When the APNU+AFC administration had buckled under pressure in December 2018 and released the Production Sharing Agreement (PSA) it signed with ExxonMobil, international and local stakeholders were thrown into a state of bewilderment.
They asked, perhaps more than a million times over, how former Minister of Natural Resources, Raphael Trotman, could give away Guyana’s prime oil assets for crumbs.
Kaieteur News and other media entities had asked the former Minister to provide the names of the experts who advised him to accept, for example, a mere two percent royalty, a US$300,000 annual payment for local content, and a deal which overall, is filled from page to page with gaping loopholes for significant revenue leakage.
He never provided those names. But more queries followed.
Importantly, Guyanese wanted to know why the official it elected to protect its interest, not only failed to do so, but gave ExxonMobil and its partners, an oil deal so unfair to the nation, that another of its kind cannot be found in any other part of the world.
While the full truth to these questions may not be known at this point, what this newspaper has been able to ascertain via parliamentary records, takes transparency advocates a bit closer to understanding the modus operandi of the APNU+AFC regime during negotiations with ExxonMobil back in 2016.
Those documents made it clear that neither Trotman nor the APNU+AFC administration ever intended to get the best deal for Guyana, even though they were fully aware of the quality of the resource at stake.
During a meeting of the Parliamentary Sectoral Committee on Natural Resources held on May 18, 2018,
Trotman had appeared to make a presentation on the oil industry and other matters. Many questions were asked, one of which was proffered by the then Chairman, Mr. Odinga Lumumba, who sought to ascertain which party initiated the changes to the terms of the agreement and whether this was done in the nation’s economic interest.
Trotman noted in response to the first part of the query that it was the Government that initiated the changes. To the second aspect he said: “No, Sir. We are already going to earn 50% of 3.2 billion barrels. If we are to multiply that figure, if you have calculator any member may multiply 3.2 billion by 50%; it would be in the realms of US$300 billion and half of that is already coming into Guyana. We are already going to be wealthy. We wanted to anchor ExxonMobil into our waters and to let them know that we are a serious Government and that we are serious in developing the resource, if they were serious in doing so.”
Trotman also demonstrated to the committee that he had at the very least, a fundamental understanding of the resources offshore Guyana. The former Minister had said: “I should add that as of December 2017, the known reserves are in Guyana, as discovered to date. Let me rephrase that, the known reserves as of December 2017, stood at 3.2 billion barrels of recoverable petroleum. I should add that that figure is going to increase because there were two subsequent discoveries, which are still being analyzed in terms of quality and quantity, but as of December 2017, it was 3.2 billion barrels. I believe at this point in time that Trinidad has reserves of 86 or 85 million barrels of oil. That should give you a context of the volume and value of what we have.”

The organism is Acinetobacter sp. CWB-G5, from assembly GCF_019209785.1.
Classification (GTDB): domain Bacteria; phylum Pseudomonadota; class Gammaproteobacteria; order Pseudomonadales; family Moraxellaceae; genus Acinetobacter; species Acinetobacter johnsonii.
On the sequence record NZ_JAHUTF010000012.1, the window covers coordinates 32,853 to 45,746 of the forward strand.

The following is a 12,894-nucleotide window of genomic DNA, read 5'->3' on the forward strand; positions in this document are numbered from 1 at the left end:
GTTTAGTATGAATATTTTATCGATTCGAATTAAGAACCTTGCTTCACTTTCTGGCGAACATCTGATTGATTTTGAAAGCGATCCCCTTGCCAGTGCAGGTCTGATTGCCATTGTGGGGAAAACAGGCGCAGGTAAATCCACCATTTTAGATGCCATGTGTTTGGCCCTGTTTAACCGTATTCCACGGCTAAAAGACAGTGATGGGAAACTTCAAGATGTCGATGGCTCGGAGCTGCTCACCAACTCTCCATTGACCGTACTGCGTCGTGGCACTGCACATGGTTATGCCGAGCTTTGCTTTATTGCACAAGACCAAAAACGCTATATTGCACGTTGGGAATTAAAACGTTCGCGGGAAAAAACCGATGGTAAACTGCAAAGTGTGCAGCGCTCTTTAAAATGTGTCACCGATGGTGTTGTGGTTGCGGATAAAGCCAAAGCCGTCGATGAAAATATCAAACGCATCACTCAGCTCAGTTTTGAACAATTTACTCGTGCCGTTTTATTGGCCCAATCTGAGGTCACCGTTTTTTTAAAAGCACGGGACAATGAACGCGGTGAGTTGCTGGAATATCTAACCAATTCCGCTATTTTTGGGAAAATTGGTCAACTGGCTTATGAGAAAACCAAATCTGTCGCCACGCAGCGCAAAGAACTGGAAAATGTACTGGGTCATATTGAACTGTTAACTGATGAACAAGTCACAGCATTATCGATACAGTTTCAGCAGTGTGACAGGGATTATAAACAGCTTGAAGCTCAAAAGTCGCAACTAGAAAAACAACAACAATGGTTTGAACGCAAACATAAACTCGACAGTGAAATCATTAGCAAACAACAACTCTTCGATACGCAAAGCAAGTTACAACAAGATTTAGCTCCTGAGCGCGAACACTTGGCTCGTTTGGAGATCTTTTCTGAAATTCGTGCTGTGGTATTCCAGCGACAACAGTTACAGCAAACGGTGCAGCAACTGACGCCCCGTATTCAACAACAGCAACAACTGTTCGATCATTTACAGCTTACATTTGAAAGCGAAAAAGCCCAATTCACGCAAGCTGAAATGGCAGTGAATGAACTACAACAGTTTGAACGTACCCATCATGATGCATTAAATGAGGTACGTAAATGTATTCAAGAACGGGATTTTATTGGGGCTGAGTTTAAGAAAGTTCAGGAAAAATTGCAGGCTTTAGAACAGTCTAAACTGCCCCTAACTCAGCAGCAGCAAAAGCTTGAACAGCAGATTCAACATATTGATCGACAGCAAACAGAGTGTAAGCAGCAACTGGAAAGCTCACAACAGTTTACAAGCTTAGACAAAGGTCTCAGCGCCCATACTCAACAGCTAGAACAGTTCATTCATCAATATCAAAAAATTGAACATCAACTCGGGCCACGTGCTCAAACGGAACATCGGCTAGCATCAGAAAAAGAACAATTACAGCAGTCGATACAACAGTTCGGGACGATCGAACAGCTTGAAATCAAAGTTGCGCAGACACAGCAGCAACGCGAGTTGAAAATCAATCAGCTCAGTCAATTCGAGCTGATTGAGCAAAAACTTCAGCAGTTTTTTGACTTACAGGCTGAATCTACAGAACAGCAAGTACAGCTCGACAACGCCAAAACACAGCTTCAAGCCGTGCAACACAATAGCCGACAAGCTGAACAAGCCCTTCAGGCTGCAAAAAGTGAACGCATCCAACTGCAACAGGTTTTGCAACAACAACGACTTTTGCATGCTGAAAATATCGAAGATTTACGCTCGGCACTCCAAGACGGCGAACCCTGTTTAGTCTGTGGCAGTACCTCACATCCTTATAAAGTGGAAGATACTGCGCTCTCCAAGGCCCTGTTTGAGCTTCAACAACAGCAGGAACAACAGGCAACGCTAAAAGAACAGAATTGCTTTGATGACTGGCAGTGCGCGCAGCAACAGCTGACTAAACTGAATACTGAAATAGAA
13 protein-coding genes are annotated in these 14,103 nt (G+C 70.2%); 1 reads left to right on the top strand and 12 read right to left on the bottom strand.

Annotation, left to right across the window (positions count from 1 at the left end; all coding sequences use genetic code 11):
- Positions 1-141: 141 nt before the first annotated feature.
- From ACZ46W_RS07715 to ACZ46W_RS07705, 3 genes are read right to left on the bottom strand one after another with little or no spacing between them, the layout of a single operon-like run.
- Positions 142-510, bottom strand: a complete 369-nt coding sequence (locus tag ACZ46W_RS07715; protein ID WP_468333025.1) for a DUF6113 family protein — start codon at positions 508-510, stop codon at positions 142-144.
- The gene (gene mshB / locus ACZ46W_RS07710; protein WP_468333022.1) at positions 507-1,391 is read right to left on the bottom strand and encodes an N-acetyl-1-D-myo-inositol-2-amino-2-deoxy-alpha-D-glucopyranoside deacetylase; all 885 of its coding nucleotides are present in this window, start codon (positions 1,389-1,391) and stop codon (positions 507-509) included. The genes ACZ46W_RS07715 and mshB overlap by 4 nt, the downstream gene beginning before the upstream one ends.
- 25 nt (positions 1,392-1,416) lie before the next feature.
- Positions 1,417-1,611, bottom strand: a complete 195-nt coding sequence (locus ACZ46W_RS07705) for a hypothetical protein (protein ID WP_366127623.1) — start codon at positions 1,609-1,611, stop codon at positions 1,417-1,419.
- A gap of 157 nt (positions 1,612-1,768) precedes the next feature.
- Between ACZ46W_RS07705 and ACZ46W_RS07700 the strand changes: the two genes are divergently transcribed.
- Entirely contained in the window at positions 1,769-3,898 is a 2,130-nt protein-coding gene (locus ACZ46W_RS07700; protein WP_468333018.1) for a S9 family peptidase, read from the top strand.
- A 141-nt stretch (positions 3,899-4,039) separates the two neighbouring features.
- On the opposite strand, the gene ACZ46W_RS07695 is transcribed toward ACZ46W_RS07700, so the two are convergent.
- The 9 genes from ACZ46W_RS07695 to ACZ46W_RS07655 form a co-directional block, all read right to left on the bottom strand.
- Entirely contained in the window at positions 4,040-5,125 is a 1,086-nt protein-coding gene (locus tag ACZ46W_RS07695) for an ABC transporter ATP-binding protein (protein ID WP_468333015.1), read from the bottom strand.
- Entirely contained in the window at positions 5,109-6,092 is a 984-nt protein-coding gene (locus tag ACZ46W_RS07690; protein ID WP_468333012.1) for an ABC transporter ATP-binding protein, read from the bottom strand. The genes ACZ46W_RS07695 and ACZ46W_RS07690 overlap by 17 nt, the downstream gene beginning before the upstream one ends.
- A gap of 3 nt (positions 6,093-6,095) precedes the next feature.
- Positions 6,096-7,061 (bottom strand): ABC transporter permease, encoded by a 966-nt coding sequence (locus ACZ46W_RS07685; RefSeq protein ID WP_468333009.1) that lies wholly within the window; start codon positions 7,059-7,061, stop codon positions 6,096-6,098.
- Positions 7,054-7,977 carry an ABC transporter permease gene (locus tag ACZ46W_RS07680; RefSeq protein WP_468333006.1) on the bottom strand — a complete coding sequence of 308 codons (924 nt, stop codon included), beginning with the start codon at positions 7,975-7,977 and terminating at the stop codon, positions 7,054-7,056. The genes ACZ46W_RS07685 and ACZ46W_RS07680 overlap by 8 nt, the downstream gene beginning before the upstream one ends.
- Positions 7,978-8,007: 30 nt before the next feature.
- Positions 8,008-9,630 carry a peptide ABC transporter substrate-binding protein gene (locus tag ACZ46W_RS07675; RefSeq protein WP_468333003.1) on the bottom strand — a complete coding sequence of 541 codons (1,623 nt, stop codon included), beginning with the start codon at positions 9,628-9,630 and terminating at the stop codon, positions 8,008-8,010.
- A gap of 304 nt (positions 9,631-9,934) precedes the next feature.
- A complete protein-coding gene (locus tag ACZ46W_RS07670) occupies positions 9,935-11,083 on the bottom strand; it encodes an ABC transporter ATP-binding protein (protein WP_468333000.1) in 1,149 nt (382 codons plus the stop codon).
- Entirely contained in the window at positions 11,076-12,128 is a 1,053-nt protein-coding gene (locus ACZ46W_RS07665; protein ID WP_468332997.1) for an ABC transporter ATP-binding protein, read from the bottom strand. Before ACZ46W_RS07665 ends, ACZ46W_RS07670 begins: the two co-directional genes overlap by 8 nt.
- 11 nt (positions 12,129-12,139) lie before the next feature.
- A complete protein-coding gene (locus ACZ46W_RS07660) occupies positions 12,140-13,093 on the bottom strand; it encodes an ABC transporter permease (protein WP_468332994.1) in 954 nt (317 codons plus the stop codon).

Trotman said that the reason behind the Government giving ExxonMobil all that it wanted and more, and particularly, not negotiating in Guyana’s best economic interest, was due to the spurious claims being made by Venezuela regarding Guyana’s territorial waters.
Trotman argued that the Government of Guyana had two pre-eminent objectives in 2015 and 2016. “The first was to bring production at the earliest possible time. Why? We needed to assert our sovereignty over our resources, given the 2015 decree by Venezuela and the utterings that were coming from there, hence the reason why we are going to production in what is considered relatively record times,” the former Minister stated.
Secondly, he posited that the APNU+AFC regime saw a need to protect the nation’s resources by saying, “this is ours.”
In this regard, he added, “To use an analogy, imagine having a mango tree in your yard but someone says that that mango tree is his or hers and it starts to bear. What you would want to do is start picking the fruits as quickly as you can before the other person gets to them, or before the matter becomes bound up in court.”
The former Minister told the committee that the APNU+AFC regime had no pretence to make about the foregoing matters for in its perspective, nothing else was more important.